Beach safety drones in NSW have had a few upgrades since they first launched in 2016, including being spun out into a separate company called Ripper Group and the addition of automated shark detection thanks to artificial intelligence-powered software.
Now the drones are set to have additional AI smarts to help lifeguards keep beachgoers safe by automatically identifying the signs of a swimmer in distress.
“There are only a very limited number of behaviours that have been captured by lifeguards and experts that illustrate someone is in distress,” said professor Michael Blumenstein, a core member of the University of Technology Sydney’s Centre for Artificial Intelligence and a collaborator on the drone project.
“It’s actually quite good that there’s a finite number of distress patterns a lifeguard will look for in the ocean - that gives us a good, limiting scope analyse the video and look for people that just exhibiting that distress,” Blumenstein told iTnews ahead of his presentation with Ripper Group at the AIIA’s Navigating Artificial Intelligence Summit in Canberra later this week.
This capability, and the ability for the SharkSpotter app to differentiate 16 shark species from dolphins and clumps of seaweed with 90 percent accuracy, is largely thanks to improvements in the quality of data coming from high definition cameras.
Blumenstein, who’s been working on AI’s ability to recognise objects and patterns for more than 20 years, said the machine learning algorithms behind the object recognition had changed remarkably little in that time - it’s the enhanced quality of data and the immense volume of it now that has sped up development in recent years.
And given that the models used to spot sharks can already identify sharks at different times of day, in a variety of weather conditions and changing water quality, getting the drones to spot humans struggling in the water shouldn’t be too much more difficult.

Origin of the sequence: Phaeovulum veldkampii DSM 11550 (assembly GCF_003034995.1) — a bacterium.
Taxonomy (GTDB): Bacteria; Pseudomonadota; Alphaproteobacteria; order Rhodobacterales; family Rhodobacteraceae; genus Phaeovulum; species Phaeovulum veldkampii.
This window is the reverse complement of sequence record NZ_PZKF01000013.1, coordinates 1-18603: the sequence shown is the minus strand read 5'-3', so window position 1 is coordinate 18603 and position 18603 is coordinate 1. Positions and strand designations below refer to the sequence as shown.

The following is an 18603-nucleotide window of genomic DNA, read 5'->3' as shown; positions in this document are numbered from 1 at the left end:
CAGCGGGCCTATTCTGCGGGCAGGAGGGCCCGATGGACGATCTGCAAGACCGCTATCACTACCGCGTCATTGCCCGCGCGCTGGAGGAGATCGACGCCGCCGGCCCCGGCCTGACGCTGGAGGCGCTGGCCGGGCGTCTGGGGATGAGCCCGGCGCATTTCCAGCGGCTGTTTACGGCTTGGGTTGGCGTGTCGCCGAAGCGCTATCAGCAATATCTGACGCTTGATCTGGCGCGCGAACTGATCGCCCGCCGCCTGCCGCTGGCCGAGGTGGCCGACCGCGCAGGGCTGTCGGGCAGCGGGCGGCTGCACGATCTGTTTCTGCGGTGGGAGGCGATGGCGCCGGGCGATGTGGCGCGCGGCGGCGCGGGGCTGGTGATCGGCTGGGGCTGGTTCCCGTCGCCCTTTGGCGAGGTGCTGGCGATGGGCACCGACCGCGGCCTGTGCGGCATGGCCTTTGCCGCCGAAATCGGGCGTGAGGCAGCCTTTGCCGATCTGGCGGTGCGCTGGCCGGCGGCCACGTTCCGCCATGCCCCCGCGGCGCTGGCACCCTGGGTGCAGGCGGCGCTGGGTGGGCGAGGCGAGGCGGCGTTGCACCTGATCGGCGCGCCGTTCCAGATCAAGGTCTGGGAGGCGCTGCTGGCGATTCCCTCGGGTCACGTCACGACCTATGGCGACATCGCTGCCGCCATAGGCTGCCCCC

Blumenstein said early trial results are so positive a distress spotter could be deployed in six months - in time for peak beach season (although he admitted that would be cutting things a bit fine).
“But to be honest, I think we’ve got the ingredients now, we’ve got the technology with the algorithms, we’ve got the experience in using the drones with video in difficult and challenging environments. So actually I don’t think it’ll be that long.
“Six months is cutting it very fine, but a year, I think that’s possible.”
Like most automation projects, the creators are quick to say it won’t reduce the human headcount, but will instead augment their capabilities. Surf lifesavers will still be needed to scan the beach, talk to swimmers, and rescue them if necessary.
But what Blumenstein hopes is that the drones will give them another tool to survey more water in less time, and with significantly reduced overheads compared to helicopter or plane surveys of the water.
“At the end of the day, these are recommendations given to expert lifesavers.”
Those recommendations, so far with sharks, have proven 70 percent more accurate than what lifesavers can spot from the tower through binoculars.
But the final call on whether to act on the drone’s suggestions and how best to proceed was always left to a human, and that will be the case with the distress spotter.